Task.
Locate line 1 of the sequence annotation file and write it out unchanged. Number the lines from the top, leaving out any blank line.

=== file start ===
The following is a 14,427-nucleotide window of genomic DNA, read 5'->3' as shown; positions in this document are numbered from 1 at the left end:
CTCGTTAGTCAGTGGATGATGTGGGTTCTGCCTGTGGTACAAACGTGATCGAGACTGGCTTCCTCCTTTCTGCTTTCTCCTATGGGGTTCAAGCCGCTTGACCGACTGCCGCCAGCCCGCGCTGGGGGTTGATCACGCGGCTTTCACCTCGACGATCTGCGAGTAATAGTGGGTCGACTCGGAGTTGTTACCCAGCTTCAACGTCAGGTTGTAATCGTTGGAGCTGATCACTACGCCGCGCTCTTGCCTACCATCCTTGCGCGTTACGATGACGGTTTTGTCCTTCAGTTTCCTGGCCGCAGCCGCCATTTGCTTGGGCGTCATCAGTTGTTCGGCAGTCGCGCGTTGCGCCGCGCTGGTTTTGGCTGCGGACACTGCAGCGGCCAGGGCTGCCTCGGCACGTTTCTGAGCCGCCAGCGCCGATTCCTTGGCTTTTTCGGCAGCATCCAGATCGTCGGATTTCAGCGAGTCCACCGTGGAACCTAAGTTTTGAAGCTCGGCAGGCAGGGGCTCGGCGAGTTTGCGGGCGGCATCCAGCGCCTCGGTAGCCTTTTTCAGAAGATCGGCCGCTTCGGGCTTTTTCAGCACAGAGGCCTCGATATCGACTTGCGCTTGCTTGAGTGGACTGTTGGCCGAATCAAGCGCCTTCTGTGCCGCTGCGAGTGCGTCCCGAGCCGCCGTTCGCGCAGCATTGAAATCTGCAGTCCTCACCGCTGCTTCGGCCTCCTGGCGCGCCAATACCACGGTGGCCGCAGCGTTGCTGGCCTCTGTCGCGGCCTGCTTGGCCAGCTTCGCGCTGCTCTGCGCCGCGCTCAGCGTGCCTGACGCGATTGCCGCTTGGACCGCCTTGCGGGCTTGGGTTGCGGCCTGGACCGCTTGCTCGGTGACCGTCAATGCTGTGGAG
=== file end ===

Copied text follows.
The following is a 14,427-nucleotide window of genomic DNA, read 5'->3' as shown; positions in this document are numbered from 1 at the left end: